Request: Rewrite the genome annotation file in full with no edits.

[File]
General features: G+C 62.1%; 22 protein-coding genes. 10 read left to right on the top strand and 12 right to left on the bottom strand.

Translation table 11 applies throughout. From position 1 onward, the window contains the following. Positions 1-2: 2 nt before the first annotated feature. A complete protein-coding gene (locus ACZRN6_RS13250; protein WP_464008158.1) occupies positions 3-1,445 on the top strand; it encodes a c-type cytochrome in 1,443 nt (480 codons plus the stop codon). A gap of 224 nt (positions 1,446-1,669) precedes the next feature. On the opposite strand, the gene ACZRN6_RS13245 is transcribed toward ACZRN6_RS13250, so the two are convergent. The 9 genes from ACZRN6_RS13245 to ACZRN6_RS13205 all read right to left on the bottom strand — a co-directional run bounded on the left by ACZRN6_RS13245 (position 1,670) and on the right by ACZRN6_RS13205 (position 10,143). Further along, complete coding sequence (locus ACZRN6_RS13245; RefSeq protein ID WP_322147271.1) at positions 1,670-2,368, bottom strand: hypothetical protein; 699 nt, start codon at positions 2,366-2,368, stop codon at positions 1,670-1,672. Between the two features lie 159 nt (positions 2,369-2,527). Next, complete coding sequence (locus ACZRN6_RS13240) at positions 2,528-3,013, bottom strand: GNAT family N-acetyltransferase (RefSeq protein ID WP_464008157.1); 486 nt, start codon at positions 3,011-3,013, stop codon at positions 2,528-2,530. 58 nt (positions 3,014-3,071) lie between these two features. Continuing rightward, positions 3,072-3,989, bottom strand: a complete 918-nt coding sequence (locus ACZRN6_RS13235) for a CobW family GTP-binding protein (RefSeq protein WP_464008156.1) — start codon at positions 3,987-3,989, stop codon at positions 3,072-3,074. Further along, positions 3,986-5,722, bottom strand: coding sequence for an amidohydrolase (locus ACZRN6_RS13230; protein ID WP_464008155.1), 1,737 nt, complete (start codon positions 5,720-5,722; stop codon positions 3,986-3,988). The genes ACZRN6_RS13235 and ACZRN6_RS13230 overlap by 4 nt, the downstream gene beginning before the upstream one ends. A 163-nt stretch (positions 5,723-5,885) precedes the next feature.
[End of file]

General features: G+C 62.1%; 22 protein-coding genes. 10 read left to right on the top strand and 12 right to left on the bottom strand.

Translation table 11 applies throughout. From position 1 onward, the window contains the following. Positions 1-2: 2 nt before the first annotated feature. A complete protein-coding gene (locus ACZRN6_RS13250; protein WP_464008158.1) occupies positions 3-1,445 on the top strand; it encodes a c-type cytochrome in 1,443 nt (480 codons plus the stop codon). A gap of 224 nt (positions 1,446-1,669) precedes the next feature. On the opposite strand, the gene ACZRN6_RS13245 is transcribed toward ACZRN6_RS13250, so the two are convergent. The 9 genes from ACZRN6_RS13245 to ACZRN6_RS13205 all read right to left on the bottom strand — a co-directional run bounded on the left by ACZRN6_RS13245 (position 1,670) and on the right by ACZRN6_RS13205 (position 10,143). Further along, complete coding sequence (locus ACZRN6_RS13245; RefSeq protein ID WP_322147271.1) at positions 1,670-2,368, bottom strand: hypothetical protein; 699 nt, start codon at positions 2,366-2,368, stop codon at positions 1,670-1,672. Between the two features lie 159 nt (positions 2,369-2,527). Next, complete coding sequence (locus ACZRN6_RS13240) at positions 2,528-3,013, bottom strand: GNAT family N-acetyltransferase (RefSeq protein ID WP_464008157.1); 486 nt, start codon at positions 3,011-3,013, stop codon at positions 2,528-2,530. 58 nt (positions 3,014-3,071) lie between these two features. Continuing rightward, positions 3,072-3,989, bottom strand: a complete 918-nt coding sequence (locus ACZRN6_RS13235) for a CobW family GTP-binding protein (RefSeq protein WP_464008156.1) — start codon at positions 3,987-3,989, stop codon at positions 3,072-3,074. Further along, positions 3,986-5,722, bottom strand: coding sequence for an amidohydrolase (locus ACZRN6_RS13230; protein ID WP_464008155.1), 1,737 nt, complete (start codon positions 5,720-5,722; stop codon positions 3,986-3,988). The genes ACZRN6_RS13235 and ACZRN6_RS13230 overlap by 4 nt, the downstream gene beginning before the upstream one ends. A 163-nt stretch (positions 5,723-5,885) precedes the next feature.